A recursive, cyclical new product development process involving interaction between basic research, product development, manufacturing, and sales and distribution.
This approach is enabled by the relatively long-term perspectives and flexible internal labour markets of Japanese companies.
Example: Toshiba began to investigate Japanese language word-processors. Its initial product failed but they invested in more basic research and in the meantime technology development allowed them to produce a new product. As the product was too large, it was sent back to research – which employed newly developed chip technology, and later thermal printing LCD displays to create an attractive product. From this success they continued into voice recognition research.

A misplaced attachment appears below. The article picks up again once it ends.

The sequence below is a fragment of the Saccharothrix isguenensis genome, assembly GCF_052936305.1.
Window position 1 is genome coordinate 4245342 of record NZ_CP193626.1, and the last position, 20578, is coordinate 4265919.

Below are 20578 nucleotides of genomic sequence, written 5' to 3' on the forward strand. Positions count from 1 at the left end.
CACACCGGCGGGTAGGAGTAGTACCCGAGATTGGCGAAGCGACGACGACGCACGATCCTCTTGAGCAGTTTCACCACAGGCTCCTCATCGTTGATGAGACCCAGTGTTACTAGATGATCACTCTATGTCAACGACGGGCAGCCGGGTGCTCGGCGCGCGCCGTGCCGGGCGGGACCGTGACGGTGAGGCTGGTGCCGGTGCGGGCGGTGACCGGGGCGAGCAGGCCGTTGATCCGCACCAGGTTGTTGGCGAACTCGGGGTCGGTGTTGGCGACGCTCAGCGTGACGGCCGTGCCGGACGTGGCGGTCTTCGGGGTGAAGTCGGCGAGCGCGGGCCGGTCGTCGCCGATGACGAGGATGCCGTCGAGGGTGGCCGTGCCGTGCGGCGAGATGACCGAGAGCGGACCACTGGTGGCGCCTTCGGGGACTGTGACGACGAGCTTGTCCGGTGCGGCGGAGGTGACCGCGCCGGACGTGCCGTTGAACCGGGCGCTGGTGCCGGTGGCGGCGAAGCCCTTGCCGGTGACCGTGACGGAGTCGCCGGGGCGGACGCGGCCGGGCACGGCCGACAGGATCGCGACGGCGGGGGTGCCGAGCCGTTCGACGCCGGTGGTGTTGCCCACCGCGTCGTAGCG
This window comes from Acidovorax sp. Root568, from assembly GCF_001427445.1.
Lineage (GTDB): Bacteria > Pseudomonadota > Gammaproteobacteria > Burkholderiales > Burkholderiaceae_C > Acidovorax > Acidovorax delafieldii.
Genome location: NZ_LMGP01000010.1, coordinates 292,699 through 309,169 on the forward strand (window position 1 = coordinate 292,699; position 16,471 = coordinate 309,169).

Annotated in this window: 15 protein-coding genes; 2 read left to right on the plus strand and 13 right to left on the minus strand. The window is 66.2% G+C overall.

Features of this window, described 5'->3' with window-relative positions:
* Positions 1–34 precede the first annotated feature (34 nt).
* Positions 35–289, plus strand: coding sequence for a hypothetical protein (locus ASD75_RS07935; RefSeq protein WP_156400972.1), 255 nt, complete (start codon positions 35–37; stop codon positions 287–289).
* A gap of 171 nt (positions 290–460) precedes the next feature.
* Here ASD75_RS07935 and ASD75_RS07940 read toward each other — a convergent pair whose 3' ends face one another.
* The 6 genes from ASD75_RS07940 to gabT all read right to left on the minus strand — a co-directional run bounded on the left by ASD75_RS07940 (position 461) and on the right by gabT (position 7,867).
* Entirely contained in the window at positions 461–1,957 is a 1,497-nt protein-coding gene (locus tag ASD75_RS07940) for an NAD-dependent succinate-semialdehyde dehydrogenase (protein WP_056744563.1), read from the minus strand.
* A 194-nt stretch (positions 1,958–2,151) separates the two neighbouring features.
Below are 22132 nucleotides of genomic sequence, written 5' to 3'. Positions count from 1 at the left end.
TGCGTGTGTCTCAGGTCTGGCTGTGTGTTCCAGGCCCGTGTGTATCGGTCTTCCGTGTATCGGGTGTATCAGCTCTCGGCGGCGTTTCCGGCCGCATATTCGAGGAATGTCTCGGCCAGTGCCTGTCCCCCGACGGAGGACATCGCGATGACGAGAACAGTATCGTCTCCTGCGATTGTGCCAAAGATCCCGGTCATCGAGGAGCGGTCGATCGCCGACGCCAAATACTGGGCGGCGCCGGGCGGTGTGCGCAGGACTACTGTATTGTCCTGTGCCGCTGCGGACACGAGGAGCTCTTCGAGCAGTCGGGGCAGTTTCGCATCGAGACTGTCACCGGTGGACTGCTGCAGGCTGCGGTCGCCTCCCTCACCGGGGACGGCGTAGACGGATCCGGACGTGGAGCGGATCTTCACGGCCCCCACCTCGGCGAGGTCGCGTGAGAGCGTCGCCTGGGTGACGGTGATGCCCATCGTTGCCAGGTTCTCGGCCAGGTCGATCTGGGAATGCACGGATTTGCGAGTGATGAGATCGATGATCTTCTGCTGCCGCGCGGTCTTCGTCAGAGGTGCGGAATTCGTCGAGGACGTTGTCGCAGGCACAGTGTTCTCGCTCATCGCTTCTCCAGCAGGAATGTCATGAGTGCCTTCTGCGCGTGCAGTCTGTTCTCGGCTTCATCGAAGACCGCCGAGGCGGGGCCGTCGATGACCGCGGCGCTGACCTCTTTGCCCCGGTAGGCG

Source: Tatsuno, S. (1990). Created in Japan: from imitators to world-class innovators.